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Light on Corporate Cross-funding

For investors, a company's cross-funding in its business group can be either an advantage or a disadvantage...

The misadventures of the Satyam Computer Services Chairman Ramalinga Raju and his board of directors has suddenly brought into focus what is generally called corporate governance. A few days ago there were some newspaper reports of what looked like another corporate governance issue, this one from the Chennai-based Muruguppa group. It seems that the group's finance company, DBS Chola Finance (which is co-promoted by the Development Bank of Singapore), was being helped out using cash from listed group companies like EID Parry, Tube Investments, Carborundum Universal and Coromandel Fertilizers. The group companies are to subscribe to preference shares that will be converted to equity later.

Apparently, some institutional investors don't like this and see it as a variant of what Raju tried at Satyam. However, as one news report pointed out, what is happening with DBS Chola happens in most Indian business groups. This is not seen as unethical or an undesirable practice. In fact, this sort of a thing is exactly what defines a 'business group' in the sense that the term is used in India.

When money is needed for a new or struggling business, then the other group companies invest in that business. There are variations to the theme such as the role played by holding companies, but the basic idea remains that of cross-funding within a business group. The general line that critics take is that 'if investors wanted to invest in the new business, then they would bought shares in some other company that already does that business.' By itself, in intellectual isolation, this is a neat and satisfying argument that appears to be unanswerable.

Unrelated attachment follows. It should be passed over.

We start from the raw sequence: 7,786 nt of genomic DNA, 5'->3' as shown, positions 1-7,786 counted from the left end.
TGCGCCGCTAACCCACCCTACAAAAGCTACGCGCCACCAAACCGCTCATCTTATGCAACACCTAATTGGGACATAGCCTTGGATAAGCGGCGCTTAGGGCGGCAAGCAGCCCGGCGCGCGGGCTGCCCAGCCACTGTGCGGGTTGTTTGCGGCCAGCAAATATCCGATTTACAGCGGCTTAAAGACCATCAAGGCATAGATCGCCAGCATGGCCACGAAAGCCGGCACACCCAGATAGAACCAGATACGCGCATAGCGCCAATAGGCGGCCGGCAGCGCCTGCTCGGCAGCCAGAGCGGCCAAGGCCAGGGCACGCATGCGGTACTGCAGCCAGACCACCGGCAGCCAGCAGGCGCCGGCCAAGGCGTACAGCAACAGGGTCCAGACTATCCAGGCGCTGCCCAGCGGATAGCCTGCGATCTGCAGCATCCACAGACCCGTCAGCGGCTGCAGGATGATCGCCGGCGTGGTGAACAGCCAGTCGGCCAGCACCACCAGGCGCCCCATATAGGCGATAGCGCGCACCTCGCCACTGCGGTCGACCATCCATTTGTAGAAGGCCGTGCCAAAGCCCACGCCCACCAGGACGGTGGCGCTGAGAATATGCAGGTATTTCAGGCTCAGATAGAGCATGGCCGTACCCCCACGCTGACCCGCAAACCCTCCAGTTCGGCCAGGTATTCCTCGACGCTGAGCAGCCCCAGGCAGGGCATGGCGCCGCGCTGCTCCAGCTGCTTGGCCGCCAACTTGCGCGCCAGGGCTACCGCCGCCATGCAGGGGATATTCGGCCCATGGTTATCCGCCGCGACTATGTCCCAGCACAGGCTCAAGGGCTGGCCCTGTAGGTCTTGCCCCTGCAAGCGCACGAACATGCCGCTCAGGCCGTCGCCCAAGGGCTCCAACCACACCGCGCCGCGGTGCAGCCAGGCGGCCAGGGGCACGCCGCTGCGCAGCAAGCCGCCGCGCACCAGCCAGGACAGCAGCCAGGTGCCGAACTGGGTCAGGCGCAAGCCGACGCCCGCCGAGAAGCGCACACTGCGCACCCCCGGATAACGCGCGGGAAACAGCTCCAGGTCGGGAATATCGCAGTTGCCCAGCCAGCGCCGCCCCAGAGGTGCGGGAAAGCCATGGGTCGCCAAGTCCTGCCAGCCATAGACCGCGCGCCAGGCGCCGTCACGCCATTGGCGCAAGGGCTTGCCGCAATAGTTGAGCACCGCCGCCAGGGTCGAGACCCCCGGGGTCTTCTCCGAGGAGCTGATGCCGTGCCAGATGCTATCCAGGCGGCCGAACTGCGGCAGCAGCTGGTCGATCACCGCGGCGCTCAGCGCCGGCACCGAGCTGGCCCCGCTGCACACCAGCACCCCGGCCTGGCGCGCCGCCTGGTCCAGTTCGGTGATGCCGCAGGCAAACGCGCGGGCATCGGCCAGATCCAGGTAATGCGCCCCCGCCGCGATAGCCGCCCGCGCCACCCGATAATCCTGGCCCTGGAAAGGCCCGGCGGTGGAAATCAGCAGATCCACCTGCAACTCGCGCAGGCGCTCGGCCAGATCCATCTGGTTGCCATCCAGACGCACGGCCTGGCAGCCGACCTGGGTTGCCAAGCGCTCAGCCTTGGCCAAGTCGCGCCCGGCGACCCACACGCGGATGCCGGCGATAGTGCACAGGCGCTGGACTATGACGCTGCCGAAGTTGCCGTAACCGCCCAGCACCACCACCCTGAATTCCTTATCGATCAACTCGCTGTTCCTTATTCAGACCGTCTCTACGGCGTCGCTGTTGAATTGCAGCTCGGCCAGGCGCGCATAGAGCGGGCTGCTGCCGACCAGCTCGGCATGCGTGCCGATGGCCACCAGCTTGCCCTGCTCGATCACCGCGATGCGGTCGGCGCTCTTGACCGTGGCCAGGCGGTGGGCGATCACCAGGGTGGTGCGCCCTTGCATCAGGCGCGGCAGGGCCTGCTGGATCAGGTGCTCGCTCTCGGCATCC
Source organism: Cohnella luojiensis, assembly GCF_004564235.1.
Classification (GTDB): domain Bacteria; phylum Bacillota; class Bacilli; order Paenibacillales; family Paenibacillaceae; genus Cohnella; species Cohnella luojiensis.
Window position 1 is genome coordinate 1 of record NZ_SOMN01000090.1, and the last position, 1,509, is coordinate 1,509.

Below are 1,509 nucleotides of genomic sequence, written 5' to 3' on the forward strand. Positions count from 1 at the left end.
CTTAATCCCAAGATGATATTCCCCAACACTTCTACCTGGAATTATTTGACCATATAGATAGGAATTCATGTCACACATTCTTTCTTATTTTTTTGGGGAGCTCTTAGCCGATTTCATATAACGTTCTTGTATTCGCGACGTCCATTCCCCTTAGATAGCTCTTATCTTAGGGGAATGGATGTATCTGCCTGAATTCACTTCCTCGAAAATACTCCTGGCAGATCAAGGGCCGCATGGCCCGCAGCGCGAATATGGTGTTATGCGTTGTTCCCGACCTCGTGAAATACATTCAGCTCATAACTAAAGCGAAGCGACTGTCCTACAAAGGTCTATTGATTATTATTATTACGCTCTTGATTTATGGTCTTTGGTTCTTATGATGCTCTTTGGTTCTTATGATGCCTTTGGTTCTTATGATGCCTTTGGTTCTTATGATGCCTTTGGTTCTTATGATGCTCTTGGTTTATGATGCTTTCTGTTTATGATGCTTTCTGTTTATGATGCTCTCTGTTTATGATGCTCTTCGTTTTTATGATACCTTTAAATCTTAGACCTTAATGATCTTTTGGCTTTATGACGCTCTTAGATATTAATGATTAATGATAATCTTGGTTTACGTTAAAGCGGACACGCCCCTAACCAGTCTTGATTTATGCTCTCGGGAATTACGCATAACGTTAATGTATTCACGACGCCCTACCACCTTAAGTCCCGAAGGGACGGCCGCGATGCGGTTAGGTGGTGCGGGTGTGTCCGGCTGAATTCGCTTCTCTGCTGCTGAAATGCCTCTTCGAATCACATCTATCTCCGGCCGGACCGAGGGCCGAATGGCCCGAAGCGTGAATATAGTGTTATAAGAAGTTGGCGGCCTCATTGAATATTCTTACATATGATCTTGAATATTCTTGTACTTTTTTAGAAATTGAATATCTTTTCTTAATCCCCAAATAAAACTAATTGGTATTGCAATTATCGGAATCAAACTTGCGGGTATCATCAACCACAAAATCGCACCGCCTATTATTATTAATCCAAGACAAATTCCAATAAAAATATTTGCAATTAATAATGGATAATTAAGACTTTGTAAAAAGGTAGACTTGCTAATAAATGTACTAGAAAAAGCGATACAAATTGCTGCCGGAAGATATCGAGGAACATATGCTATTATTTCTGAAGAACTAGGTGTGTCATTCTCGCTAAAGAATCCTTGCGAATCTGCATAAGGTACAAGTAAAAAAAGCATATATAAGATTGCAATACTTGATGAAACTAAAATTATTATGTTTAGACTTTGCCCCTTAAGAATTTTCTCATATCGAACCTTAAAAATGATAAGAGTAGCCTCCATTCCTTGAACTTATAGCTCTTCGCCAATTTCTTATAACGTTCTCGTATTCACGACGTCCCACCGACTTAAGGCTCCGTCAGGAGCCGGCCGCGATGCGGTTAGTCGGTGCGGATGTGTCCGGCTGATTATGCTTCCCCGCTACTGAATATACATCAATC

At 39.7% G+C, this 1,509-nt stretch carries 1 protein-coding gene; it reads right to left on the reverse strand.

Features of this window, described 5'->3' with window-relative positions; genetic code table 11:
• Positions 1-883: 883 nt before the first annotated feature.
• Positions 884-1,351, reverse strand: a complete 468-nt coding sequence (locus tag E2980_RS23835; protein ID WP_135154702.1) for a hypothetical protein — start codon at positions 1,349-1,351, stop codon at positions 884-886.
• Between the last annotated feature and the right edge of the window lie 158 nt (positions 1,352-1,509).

However, I believe there's measure of hypocrisy built into this view. Given the economic history of India, many large businesses could not have come into existence without such cross-funding. Investors buy a companies' shares in full knowledge of its membership of a business group and this plays a role in their decision to buy into a company. As indeed, it does of consumers buying a company's products. If you remember what the first Indica was like, you should wonder how many people would have given that line of cars a second chance had it not been a Tata product. An investor who is buying a stock for anything more than a year or so is as much taking a call on the promoters and managers of the company as much as the details of its business.

Does this justify what Raju tried to do and many other promoters successfully do? Not at all. There is considerable pilferage of shareholders' wealth in India. Many promoters always think of themselves as the owners and other shareholders as merely a source of financing. By instinct, they never consider shareholders to be co-owners. But the Raju affair is not even this-it is far worse. As recent revelations have shown, the Rajus were no longer the promoters-they had gambled away almost all their stake in Satyam. They just took advantage the situation. They had a hand-picked board full of their cronies so they tried to grab a few thousand crore rupees to give themselves a fresh start in life as business-owners.

For investors, a company's part in a given business group could be an advantage or a disadvantage. At the very least, it's a useful information point. In the hard times that are coming, both the pros and cons will show up sharply.